S&P 500: Here’s The Best Asset To Own When Inflation Strikes

Worried about inflation? You should be — especially if you own the wrong assets and bet against S&P 500 stocks.


And what are the right and wrong assets to own during inflationary times? Wells Fargo looked at 15 major asset classes and calculated which ones did the best and worst during inflationary periods since 2000.

The findings are instructive.

It boils down to this: Inflation is bullish for oil and emerging markets stocks. And stocks in general do fine during periods of rising inflation, too. But you want to brace for losses from most types of bonds when inflation heats up.

It’s a good reminder to not automatically hit the sell button on S&P 500 stocks if there’s a whiff of inflation.

Stocks “as a group have generated impressive returns in periods of rising inflation, with levels that significantly surpassed the impact of inflation,” said Chao Ma of Wells Fargo’s global portfolio and investment strategy group, in a report.

Top Assets During Inflation

If you want to know what to own during inflation, know one word: Oil.

It’s no AMC Entertainment (AMC) stock. But Wells Fargo found the price of oil to jump more than 40% during inflationary periods since 2000. It surely tops the 10% inflation-period gain of U.S. large stocks like the S&P 500.

Oil’s inflation-times rise is also more than any other major asset class the bank looked at. Oil’s gain during inflationary periods is also roughly three-times higher than the average 12% rise of all 15 assets Wells Fargo studied.

Remarkably, investors have already sniffed this out. The United States Oil Fund (USO), a major ETF that tracks the price of oil, is up 43.2% in 2021 so far. That’s a larger jump, too, than any other ETFs tracking the asset classes Wells Fargo analyzed.

What’s the No. 2 top asset class in times of inflation then? It’s not gold — that’s third (with a 16% inflationary period rise). It’s emerging markets stocks, which put up 18% gains during periods of inflation post 2000, Wells Fargo found.

And if that’s the case again now, there could be some upside left. The Vanguard FTSE Emerging Markets ETF (VWO) is up just 6.6% this year.

Drilling Into Stocks, In The S&P 500 And Out

What does inflation do to S&P 500 stocks and others? Small stocks top large ones. And S&P 500 growth stocks outperform value.

This is a bit counterintuitive as energy sector stocks are typically included in value indexes and ETFs. And yet S&P 500 value stocks rose just 8% during inflationary periods. That’s nearly half the 12% gain by growth stocks. And value stocks’ return was half the 16% rise of cyclical stocks, which tend to rise and fall along with the strength of the economy.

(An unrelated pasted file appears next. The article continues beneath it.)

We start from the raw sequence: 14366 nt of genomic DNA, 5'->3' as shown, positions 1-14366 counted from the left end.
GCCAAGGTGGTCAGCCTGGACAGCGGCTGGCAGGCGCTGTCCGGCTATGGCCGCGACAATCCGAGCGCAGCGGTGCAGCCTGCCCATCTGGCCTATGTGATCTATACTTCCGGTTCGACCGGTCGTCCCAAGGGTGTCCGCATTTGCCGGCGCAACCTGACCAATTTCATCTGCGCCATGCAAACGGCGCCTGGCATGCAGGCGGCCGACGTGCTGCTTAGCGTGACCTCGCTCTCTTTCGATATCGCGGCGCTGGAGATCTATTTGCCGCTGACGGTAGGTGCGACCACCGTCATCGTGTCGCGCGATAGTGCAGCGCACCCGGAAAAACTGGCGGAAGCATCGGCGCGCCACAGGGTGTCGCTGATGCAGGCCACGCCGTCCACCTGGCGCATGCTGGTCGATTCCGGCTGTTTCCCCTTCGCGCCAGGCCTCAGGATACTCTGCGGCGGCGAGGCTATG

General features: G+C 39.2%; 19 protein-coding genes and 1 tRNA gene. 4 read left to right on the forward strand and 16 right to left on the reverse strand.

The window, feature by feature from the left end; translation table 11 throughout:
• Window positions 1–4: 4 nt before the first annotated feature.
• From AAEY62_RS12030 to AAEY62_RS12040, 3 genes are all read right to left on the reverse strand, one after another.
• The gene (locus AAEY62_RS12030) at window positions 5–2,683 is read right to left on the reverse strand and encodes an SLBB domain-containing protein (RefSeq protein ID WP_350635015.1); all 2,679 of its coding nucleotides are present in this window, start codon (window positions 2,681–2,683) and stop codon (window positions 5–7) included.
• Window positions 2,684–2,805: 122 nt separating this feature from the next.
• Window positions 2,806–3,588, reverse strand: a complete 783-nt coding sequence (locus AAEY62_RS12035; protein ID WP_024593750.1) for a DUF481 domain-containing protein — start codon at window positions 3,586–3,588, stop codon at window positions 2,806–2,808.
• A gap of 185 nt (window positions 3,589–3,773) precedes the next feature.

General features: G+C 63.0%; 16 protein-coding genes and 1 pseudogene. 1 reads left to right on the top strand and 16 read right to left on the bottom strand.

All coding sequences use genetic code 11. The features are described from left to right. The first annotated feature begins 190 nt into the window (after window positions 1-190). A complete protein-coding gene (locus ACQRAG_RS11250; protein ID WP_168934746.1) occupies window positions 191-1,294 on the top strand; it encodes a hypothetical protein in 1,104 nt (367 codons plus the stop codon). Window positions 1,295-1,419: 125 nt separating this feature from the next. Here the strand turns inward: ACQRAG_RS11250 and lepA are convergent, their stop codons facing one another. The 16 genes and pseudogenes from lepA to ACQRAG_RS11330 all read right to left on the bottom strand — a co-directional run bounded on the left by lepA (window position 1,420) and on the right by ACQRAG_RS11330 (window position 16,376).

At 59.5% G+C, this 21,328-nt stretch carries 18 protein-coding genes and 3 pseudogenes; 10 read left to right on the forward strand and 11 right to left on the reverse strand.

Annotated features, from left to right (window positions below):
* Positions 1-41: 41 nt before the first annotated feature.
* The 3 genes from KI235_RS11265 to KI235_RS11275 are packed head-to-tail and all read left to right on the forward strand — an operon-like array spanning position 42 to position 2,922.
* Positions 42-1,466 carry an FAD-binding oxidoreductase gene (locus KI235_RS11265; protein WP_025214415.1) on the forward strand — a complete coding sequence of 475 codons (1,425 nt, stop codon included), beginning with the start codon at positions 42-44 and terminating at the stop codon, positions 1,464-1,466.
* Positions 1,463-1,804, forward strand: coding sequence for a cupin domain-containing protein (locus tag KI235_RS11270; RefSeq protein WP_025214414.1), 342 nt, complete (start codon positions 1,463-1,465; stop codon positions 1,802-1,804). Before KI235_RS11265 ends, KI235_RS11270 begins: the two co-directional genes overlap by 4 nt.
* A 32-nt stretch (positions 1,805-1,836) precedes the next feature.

And if growth is good, small stocks are even better. U.S. small cap stocks rose 15% during inflationary times since 2000. Presumably smaller companies serve niches with harder-to-substitute goods. That gives them some pricing power. Additionally, smaller companies are usually growing faster than larger firms.

The iShares Core S&P Small-Cap ETF (IJR) is flying this year: up 22.1% so far.

The Bottom Line: Be Inflation Smart

Don’t let the risk of inflation chase you out of S&P 500 stocks. Or stocks in general for that matter. The headlines are scary, but data since 2000 show stocks can still put up impressive gains amid inflation.

And if you’re willing to do some homework, you can find market-topping opportunities even if prices head higher.

But with that said, expect some pain from your bonds. Bonds are still worthwhile for a diversified portfolio. And a 5% decline in investment grade bonds during inflation is hardly a catastrophe.

Still, inflation is a heads-up for many investors who own bond funds. The Vanguard Total Bond Market ETF (BND) is down nearly 3% this year.

“We favor (stocks) in the current environment of economic expansion and rising inflation,” Wells Fargo’s Ma said. “They offer the potential for both long-term price appreciation and a desirable level of income.”

Best And Worst Assets During Inflation

Asset Inflationary return* Representative ETF Symbol YTD % Ch.
Oil 41% United States Oil Fund (USO) 43.2%
Emerging market stocks 18% Vanguard FTSE Emerging Markets (VWO) 6.6%
Gold 16% SPDR Gold Trust (GLD) -6.8%
Cyclical stocks 16% Invesco DWA Consumer Cyclicals Momentum (PEZ) 17.9%
U.S. small cap stocks 15% iShares Core S&P Small-Cap (IJR) 22.1%
TIPS 13% iShares TIPS Bond (TIP) -0.1%
High-quality stocks 12% iShares MSCI USA Quality Factor (QUAL) 12.3%
Growth stocks 12% SPDR Portfolio S&P 500 Growth (SPYG) 8.4%
Developed market ex U.S. stocks 12% iShares Core MSCI EAFE (IEFA) 9.2%
Defensive stocks 10% Invesco Defensive Equity (DEF) 10.9%
U.S. large cap stocks 10% SPDR S&P 500 ETF Trust (SPY) 13.0%
Value stocks 8% SPDR Portfolio S&P 500 Value (SPYV) 18.1%
High-yield fixed income 5% High Yield (HYLD) 2.2%
Investment grade fixed income -5% Vanguard Total Bond Market (BND) -2.8%
Emerging market fixed income -8% iShares J.P. Morgan USD Emerging Markets Bond (EMB) -3.2%
Sources: Wells Fargo, IBD, S&P Global Market Intelligence, * – based on periods of inflation post 2000
Follow Matt Krantz on Twitter @mattkrantz


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